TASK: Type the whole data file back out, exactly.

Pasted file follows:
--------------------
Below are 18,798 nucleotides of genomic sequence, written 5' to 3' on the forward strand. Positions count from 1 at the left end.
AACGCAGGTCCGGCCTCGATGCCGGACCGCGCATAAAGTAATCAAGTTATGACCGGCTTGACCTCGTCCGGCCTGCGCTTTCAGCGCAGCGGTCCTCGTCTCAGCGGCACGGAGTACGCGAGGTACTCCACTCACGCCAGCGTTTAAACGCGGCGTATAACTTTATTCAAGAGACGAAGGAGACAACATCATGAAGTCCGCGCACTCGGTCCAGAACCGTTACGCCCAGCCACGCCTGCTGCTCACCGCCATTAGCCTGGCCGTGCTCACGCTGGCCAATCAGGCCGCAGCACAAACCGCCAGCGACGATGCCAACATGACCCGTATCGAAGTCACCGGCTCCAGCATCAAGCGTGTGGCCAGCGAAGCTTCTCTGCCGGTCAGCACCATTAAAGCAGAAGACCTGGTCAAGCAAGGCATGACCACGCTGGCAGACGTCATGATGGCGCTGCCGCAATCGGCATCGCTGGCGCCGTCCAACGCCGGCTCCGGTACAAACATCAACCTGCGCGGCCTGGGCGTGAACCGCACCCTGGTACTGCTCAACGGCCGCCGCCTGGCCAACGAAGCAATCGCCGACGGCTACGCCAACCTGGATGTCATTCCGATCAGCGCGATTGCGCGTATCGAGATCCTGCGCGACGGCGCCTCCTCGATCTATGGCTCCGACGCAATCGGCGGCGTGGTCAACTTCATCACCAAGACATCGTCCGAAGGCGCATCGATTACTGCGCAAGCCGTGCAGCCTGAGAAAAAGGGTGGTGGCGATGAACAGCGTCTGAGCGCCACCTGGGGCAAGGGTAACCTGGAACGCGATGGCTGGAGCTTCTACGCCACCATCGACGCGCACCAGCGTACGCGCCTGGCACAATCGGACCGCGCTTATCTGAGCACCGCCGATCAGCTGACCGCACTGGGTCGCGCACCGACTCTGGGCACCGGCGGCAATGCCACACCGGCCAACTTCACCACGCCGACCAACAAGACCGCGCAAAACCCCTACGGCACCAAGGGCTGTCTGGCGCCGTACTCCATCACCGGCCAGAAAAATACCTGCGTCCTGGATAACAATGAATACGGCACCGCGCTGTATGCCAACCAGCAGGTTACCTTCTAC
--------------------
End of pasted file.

Below are 18,798 nucleotides of genomic sequence, written 5' to 3' on the forward strand. Positions count from 1 at the left end.
AACGCAGGTCCGGCCTCGATGCCGGACCGCGCATAAAGTAATCAAGTTATGACCGGCTTGACCTCGTCCGGCCTGCGCTTTCAGCGCAGCGGTCCTCGTCTCAGCGGCACGGAGTACGCGAGGTACTCCACTCACGCCAGCGTTTAAACGCGGCGTATAACTTTATTCAAGAGACGAAGGAGACAACATCATGAAGTCCGCGCACTCGGTCCAGAACCGTTACGCCCAGCCACGCCTGCTGCTCACCGCCATTAGCCTGGCCGTGCTCACGCTGGCCAATCAGGCCGCAGCACAAACCGCCAGCGACGATGCCAACATGACCCGTATCGAAGTCACCGGCTCCAGCATCAAGCGTGTGGCCAGCGAAGCTTCTCTGCCGGTCAGCACCATTAAAGCAGAAGACCTGGTCAAGCAAGGCATGACCACGCTGGCAGACGTCATGATGGCGCTGCCGCAATCGGCATCGCTGGCGCCGTCCAACGCCGGCTCCGGTACAAACATCAACCTGCGCGGCCTGGGCGTGAACCGCACCCTGGTACTGCTCAACGGCCGCCGCCTGGCCAACGAAGCAATCGCCGACGGCTACGCCAACCTGGATGTCATTCCGATCAGCGCGATTGCGCGTATCGAGATCCTGCGCGACGGCGCCTCCTCGATCTATGGCTCCGACGCAATCGGCGGCGTGGTCAACTTCATCACCAAGACATCGTCCGAAGGCGCATCGATTACTGCGCAAGCCGTGCAGCCTGAGAAAAAGGGTGGTGGCGATGAACAGCGTCTGAGCGCCACCTGGGGCAAGGGTAACCTGGAACGCGATGGCTGGAGCTTCTACGCCACCATCGACGCGCACCAGCGTACGCGCCTGGCACAATCGGACCGCGCTTATCTGAGCACCGCCGATCAGCTGACCGCACTGGGTCGCGCACCGACTCTGGGCACCGGCGGCAATGCCACACCGGCCAACTTCACCACGCCGACCAACAAGACCGCGCAAAACCCCTACGGCACCAAGGGCTGTCTGGCGCCGTACTCCATCACCGGCCAGAAAAATACCTGCGTCCTGGATAACAATGAATACGGCACCGCGCTGTATGCCAACCAGCAGGTTACCTTCTAC